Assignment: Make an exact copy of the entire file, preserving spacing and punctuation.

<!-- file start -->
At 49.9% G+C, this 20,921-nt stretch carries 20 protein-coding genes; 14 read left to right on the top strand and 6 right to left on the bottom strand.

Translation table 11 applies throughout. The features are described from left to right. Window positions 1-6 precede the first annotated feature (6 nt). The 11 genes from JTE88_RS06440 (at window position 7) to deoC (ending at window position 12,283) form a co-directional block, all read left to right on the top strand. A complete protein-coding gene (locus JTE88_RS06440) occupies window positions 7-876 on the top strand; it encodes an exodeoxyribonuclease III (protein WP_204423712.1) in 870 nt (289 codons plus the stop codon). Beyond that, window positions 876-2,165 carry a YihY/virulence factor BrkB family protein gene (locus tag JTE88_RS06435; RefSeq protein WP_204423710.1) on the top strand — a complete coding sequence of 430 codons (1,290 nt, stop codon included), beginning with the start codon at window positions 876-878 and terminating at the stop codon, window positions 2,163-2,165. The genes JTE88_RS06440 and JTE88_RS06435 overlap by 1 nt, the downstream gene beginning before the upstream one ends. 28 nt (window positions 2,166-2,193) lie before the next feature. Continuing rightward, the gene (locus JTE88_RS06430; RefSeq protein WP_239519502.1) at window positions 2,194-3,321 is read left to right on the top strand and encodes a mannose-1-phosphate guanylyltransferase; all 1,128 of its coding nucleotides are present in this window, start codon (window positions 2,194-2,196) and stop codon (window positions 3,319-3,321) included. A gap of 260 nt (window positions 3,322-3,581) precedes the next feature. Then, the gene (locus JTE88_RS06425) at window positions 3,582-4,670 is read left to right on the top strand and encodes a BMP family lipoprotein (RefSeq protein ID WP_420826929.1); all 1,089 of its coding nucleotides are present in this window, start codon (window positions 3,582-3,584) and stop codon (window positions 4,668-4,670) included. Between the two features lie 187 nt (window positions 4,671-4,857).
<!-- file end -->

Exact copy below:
At 49.9% G+C, this 20,921-nt stretch carries 20 protein-coding genes; 14 read left to right on the top strand and 6 right to left on the bottom strand.

Translation table 11 applies throughout. The features are described from left to right. Window positions 1-6 precede the first annotated feature (6 nt). The 11 genes from JTE88_RS06440 (at window position 7) to deoC (ending at window position 12,283) form a co-directional block, all read left to right on the top strand. A complete protein-coding gene (locus JTE88_RS06440) occupies window positions 7-876 on the top strand; it encodes an exodeoxyribonuclease III (protein WP_204423712.1) in 870 nt (289 codons plus the stop codon). Beyond that, window positions 876-2,165 carry a YihY/virulence factor BrkB family protein gene (locus tag JTE88_RS06435; RefSeq protein WP_204423710.1) on the top strand — a complete coding sequence of 430 codons (1,290 nt, stop codon included), beginning with the start codon at window positions 876-878 and terminating at the stop codon, window positions 2,163-2,165. The genes JTE88_RS06440 and JTE88_RS06435 overlap by 1 nt, the downstream gene beginning before the upstream one ends. 28 nt (window positions 2,166-2,193) lie before the next feature. Continuing rightward, the gene (locus JTE88_RS06430; RefSeq protein WP_239519502.1) at window positions 2,194-3,321 is read left to right on the top strand and encodes a mannose-1-phosphate guanylyltransferase; all 1,128 of its coding nucleotides are present in this window, start codon (window positions 2,194-2,196) and stop codon (window positions 3,319-3,321) included. A gap of 260 nt (window positions 3,322-3,581) precedes the next feature. Then, the gene (locus JTE88_RS06425) at window positions 3,582-4,670 is read left to right on the top strand and encodes a BMP family lipoprotein (RefSeq protein ID WP_420826929.1); all 1,089 of its coding nucleotides are present in this window, start codon (window positions 3,582-3,584) and stop codon (window positions 4,668-4,670) included. Between the two features lie 187 nt (window positions 4,671-4,857).